PALOMINAS, ARIZONA - A longtime water expert for the U.S. Geological Survey is predicting that the last free-flowing river in the desert Southwest will stop flowing because of excessive groundwater pumping.
"The San Pedro River will run dry, even if they shut off all the pumps tomorrow," says Robert Mac Nish, the former district chief of water resources in Arizona for the USGS. "Nothing is poised to take the necessary steps to save the river. Everyone is standing around and wringing their hands and doing studies. In the meantime, the river is going to go dry."
The San Pedro Watershed includes the nation's first national riparian conservation area, established by Congress in 1988 to "protect and enhance" habitat for some 300 bird species. Mac Nish's gloomy assessment comes just weeks after the U.S. Fish and Wildlife Service issued a controversial biological opinion allowing the San Pedro River Valley's primary economic engine — Fort Huachuca and the U.S. Army Intelligence Center located there — to add 3,000 personnel to the more than 12,000 soldiers and family members who live on and off post.
Environmental activists have long argued that Fort Huachuca expansions trigger groundwater-dependent development outside the military installation in areas that threaten the San Pedro. Mac Nish says the June 15 biological opinion "doesn't make sense" and only worsens an already dismal outlook for the river.
The biological opinion is controversial not just for its environmental conclusions, but also for its political dimension — a dimension that includes the federal grand jury investigation of Arizona Congressman Rick Renzi.
The recently completed Endangered Species Act evaluation of Fort Huachuca focused on a plant called the water umbel. The review reached a conclusion that was surprising to many environmentalists: Expansion of the fort would have no impact on the water umbel, considered a key indicator of the San Pedro's health.
But the evaluation was conducted under constraints — contained in a rider to a Defense Authorization bill that Congress passed in 2003 — aimed specifically at Fort Huachuca.
And that rider was no ordinary rider.
It was championed by Renzi, a three-term Flagstaff Republican whose congressional district includes neither Fort Huachuca nor the San Pedro River. And it required the Fish and Wildlife Service to look only at environmental impacts caused directly by federal personnel when it prepared its opinion on Fort Huachuca expansion.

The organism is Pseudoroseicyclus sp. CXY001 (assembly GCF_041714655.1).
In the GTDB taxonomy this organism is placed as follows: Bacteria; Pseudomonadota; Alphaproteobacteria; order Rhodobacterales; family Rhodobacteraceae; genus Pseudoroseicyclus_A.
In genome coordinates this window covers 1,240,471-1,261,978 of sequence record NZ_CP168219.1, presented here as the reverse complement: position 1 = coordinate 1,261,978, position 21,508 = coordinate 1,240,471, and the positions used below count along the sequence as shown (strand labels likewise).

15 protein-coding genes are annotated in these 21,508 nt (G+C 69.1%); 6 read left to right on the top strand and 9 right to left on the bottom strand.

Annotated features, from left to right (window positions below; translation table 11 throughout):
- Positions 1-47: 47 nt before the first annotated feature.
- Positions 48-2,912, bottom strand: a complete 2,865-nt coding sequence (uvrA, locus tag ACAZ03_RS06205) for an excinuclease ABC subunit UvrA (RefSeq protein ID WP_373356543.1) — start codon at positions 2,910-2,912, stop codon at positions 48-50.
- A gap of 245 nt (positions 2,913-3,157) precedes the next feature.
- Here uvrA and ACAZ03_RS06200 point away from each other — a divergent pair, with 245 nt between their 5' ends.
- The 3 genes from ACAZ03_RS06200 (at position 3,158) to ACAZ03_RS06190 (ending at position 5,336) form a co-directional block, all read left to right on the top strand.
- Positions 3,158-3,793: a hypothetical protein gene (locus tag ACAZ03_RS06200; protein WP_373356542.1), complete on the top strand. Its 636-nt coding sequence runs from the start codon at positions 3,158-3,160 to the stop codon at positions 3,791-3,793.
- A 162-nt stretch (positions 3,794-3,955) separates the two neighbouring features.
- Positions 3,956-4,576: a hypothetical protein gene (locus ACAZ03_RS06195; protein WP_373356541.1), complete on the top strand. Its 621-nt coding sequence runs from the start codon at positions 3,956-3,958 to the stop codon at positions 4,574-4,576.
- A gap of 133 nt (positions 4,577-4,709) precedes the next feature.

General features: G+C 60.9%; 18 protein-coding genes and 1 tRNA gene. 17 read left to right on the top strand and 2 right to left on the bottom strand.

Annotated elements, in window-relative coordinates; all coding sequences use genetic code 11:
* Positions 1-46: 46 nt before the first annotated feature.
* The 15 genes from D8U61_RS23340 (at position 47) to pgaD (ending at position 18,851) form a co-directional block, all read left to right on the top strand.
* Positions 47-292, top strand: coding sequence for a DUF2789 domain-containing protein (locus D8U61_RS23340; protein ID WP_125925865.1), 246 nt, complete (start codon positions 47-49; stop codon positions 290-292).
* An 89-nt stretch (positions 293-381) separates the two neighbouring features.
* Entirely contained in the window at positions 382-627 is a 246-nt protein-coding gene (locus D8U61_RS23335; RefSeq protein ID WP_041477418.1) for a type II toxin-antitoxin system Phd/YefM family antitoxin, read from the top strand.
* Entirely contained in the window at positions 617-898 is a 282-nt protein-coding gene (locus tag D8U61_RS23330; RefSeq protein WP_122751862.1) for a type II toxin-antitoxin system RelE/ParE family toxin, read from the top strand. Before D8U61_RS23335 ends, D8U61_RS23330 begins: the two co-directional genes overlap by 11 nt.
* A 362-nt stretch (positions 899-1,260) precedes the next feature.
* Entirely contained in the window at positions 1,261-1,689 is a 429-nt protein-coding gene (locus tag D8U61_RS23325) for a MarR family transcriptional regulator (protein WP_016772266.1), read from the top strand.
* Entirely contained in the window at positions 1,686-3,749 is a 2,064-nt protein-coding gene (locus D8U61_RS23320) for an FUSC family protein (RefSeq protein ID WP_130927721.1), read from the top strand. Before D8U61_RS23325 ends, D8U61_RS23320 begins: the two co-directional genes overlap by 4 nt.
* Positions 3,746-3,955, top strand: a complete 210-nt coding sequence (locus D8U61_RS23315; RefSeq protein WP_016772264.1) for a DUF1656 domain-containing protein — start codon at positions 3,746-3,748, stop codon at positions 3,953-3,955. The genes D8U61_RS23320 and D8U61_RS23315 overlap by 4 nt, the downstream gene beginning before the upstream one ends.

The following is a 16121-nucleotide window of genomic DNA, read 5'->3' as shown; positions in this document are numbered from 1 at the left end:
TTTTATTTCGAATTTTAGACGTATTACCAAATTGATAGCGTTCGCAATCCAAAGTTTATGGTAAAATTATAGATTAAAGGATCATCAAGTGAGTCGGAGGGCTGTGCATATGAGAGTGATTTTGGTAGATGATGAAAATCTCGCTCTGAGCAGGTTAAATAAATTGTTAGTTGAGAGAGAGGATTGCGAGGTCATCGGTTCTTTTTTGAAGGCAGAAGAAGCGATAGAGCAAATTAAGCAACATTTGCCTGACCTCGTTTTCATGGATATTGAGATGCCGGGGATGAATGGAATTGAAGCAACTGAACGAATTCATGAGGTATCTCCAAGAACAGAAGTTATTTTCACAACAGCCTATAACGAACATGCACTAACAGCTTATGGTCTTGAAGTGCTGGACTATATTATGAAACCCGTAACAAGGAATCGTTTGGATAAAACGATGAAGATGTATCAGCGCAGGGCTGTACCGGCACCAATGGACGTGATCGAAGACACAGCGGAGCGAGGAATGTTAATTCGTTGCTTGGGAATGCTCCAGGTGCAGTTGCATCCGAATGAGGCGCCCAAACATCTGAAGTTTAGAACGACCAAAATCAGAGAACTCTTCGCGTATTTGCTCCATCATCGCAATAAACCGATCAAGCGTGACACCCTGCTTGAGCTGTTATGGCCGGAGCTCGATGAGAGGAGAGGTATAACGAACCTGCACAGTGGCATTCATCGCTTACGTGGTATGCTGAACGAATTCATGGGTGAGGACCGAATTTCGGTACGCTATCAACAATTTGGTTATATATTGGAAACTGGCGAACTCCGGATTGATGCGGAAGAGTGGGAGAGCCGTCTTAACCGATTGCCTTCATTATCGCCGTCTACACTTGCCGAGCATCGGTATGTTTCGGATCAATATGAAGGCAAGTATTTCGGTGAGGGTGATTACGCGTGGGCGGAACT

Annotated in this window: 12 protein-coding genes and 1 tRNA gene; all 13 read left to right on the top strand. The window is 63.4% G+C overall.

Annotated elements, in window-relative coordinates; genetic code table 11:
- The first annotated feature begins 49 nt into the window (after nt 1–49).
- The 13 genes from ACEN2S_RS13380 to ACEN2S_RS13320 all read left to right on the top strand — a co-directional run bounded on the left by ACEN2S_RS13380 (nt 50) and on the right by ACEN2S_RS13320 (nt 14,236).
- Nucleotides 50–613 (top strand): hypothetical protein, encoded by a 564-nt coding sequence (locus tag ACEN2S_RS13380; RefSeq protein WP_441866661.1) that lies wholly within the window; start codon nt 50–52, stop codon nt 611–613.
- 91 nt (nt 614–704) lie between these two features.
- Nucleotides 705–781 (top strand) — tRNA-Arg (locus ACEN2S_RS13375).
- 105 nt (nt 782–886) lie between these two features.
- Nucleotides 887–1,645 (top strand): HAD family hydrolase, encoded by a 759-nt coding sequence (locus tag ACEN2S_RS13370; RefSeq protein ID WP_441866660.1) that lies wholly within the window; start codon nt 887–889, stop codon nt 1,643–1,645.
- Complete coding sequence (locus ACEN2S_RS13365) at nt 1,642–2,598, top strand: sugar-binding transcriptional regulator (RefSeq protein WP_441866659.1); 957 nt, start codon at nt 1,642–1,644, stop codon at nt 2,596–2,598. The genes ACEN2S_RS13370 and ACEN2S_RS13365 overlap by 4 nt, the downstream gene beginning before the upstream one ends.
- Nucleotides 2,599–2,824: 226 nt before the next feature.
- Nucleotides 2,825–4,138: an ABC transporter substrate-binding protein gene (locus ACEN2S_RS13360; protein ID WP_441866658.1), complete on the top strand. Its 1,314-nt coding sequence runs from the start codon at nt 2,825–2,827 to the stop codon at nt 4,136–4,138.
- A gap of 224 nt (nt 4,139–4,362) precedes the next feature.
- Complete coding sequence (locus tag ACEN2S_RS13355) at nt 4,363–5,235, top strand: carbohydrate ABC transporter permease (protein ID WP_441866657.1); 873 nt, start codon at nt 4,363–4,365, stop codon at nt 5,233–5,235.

Private economic activities — new domestic wells that only need state and county permits, for instance — would normally be included in the analysis for such an opinion, says Jeff Humphrey, a spokesman for the wildlife agency. But, Humphrey says, "Our ability to do that was removed by that legislation."
It's impossible to say whether the outcome of the biological opinion would have been different if Renzi's rider had not been enacted, Humphrey says: "That would be sheer speculation."
And spokeswoman Tanja Linton says the Army has made no decision on whether or when Fort Huachuca might expand operations.
All the same, Fort Huachuca currently accounts for about two-thirds of all business activity in rapidly growing Sierra Vista and unincorporated Cochise County, injecting $830 million a year into the local economy.
It seems reasonable to wonder whether the potential for an expanding Fort Huachuca could increase the value of nearby private property — such as an irrigated field once owned by one of Congressman Renzi's business partners. That field is now apparently part of a federal grand jury investigation.
In early 2005, Renzi began negotiations with two private groups seeking to exchange environmentally sensitive private land for federally owned land. Though never consummated, those proposed trades have garnered headlines in the national press and attention from the FBI.
In both proposed trades, Renzi asked the private groups, which wanted to acquire the public land for development purposes, to purchase a 480-acre irrigated alfalfa field a half-mile west of the San Pedro River. The field was using up to 1,500-acre feet of water a year, enough to have a direct impact on flows in the nearby river, hydrologists say.
But this field was not just any field. It was owned by James Sandlin, a former business partner of Renzi who'd purchased it for $960,000 in February 2000, property records show.
In May 2005, Sandlin sold the 480 acres for $4.5 million to one of the groups seeking to trade for federal land, Preserve Petrified Forest Land Investors LLC, an Arizona partnership that lists former Interior Secretary and Arizona Gov. Bruce Babbitt in its management. Preserve Petrified Forest had received Renzi's assurance that he would support a land swap of the San Pedro acreage for federal property in central Arizona the partnership wanted to acquire, the Wall Street Journal has reported.
On the day that Sandlin sold the alfalfa field to Preserve Petrified Forest, apparently making a $3.5 million profit, he sent $200,000 to a company owned by his former partner, Renzi.